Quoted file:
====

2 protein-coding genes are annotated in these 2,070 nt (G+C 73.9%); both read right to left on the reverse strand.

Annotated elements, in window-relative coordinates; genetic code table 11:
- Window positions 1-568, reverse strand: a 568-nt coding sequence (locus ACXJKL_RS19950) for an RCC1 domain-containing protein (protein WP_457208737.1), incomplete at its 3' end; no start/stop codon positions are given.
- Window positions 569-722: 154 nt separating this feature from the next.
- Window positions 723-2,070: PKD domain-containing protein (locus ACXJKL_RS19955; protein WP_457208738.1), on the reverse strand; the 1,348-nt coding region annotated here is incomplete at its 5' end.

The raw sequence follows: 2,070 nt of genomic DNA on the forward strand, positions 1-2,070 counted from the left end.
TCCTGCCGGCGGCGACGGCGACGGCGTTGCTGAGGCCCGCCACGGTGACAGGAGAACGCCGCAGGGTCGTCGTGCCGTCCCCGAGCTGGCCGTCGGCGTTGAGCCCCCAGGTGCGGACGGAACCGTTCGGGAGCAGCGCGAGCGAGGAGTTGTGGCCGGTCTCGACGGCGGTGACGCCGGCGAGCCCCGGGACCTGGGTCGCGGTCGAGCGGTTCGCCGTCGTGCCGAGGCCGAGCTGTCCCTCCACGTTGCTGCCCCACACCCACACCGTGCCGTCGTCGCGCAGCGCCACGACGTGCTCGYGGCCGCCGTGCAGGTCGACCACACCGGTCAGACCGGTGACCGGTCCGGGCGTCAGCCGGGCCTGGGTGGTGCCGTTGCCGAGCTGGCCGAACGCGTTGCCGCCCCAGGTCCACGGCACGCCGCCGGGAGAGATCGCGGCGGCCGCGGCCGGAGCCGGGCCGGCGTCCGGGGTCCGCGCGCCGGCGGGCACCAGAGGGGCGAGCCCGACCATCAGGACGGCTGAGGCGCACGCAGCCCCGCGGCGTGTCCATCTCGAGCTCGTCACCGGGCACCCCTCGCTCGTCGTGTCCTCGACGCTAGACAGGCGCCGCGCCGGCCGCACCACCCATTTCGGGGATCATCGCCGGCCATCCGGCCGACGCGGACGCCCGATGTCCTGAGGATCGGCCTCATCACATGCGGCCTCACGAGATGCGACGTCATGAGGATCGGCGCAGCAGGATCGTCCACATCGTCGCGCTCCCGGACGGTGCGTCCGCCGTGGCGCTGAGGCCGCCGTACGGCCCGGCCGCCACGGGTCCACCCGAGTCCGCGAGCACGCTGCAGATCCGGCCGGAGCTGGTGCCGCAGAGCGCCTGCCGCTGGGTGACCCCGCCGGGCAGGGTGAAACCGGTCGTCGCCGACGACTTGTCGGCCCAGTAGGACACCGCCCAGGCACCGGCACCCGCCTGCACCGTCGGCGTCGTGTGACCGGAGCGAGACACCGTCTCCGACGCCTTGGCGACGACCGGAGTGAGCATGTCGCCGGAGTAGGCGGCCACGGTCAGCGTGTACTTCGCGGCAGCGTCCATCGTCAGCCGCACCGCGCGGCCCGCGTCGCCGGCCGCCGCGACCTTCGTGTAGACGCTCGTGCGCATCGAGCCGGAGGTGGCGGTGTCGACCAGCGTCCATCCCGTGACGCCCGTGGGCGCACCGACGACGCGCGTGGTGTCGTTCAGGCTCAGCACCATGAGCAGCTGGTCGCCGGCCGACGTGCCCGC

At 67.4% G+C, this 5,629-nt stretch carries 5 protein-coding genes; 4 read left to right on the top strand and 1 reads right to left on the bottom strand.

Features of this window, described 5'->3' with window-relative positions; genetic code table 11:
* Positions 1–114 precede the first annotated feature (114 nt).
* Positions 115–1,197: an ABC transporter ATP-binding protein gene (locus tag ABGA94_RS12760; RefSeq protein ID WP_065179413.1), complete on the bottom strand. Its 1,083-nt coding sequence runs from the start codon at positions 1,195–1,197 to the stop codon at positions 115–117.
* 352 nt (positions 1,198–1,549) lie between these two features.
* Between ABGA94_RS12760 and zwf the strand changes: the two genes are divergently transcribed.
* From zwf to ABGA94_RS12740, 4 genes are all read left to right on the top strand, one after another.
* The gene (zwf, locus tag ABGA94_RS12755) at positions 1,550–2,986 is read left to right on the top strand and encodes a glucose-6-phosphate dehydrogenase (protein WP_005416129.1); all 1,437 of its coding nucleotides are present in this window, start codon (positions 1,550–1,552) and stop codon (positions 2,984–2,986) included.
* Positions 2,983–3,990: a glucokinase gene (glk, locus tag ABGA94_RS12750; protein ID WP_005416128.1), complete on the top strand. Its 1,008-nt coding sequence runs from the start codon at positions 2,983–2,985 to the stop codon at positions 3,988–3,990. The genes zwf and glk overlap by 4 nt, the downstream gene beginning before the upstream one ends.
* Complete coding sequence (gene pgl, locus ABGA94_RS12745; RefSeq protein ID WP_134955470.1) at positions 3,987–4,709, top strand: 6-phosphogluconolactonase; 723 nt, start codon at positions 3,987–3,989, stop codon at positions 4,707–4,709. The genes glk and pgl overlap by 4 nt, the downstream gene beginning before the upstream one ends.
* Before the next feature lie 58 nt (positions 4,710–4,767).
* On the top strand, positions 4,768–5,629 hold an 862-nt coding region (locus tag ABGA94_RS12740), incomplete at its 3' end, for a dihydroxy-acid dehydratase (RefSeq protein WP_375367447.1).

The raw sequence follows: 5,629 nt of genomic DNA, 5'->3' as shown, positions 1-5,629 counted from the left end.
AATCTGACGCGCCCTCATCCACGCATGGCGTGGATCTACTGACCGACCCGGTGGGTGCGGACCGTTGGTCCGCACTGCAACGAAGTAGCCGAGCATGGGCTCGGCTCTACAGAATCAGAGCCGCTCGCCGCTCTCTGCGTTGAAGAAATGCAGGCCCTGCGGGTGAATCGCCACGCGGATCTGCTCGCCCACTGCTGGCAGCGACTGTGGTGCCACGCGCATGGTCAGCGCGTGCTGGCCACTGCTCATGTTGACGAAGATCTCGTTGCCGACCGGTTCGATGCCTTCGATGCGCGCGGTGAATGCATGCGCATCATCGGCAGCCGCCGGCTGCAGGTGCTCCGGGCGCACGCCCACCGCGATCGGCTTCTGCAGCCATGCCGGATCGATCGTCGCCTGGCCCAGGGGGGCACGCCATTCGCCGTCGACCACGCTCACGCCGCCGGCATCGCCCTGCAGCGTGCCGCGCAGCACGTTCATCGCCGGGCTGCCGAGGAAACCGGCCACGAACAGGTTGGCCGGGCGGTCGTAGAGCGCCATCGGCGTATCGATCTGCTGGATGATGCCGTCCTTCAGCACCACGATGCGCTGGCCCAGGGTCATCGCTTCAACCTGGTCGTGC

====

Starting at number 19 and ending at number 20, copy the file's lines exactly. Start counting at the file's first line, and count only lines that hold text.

* On the top strand, positions 4,768–5,629 hold an 862-nt coding region (locus tag ABGA94_RS12740), incomplete at its 3' end, for a dihydroxy-acid dehydratase (RefSeq protein WP_375367447.1).

The raw sequence follows: 5,629 nt of genomic DNA, 5'->3' as shown, positions 1-5,629 counted from the left end.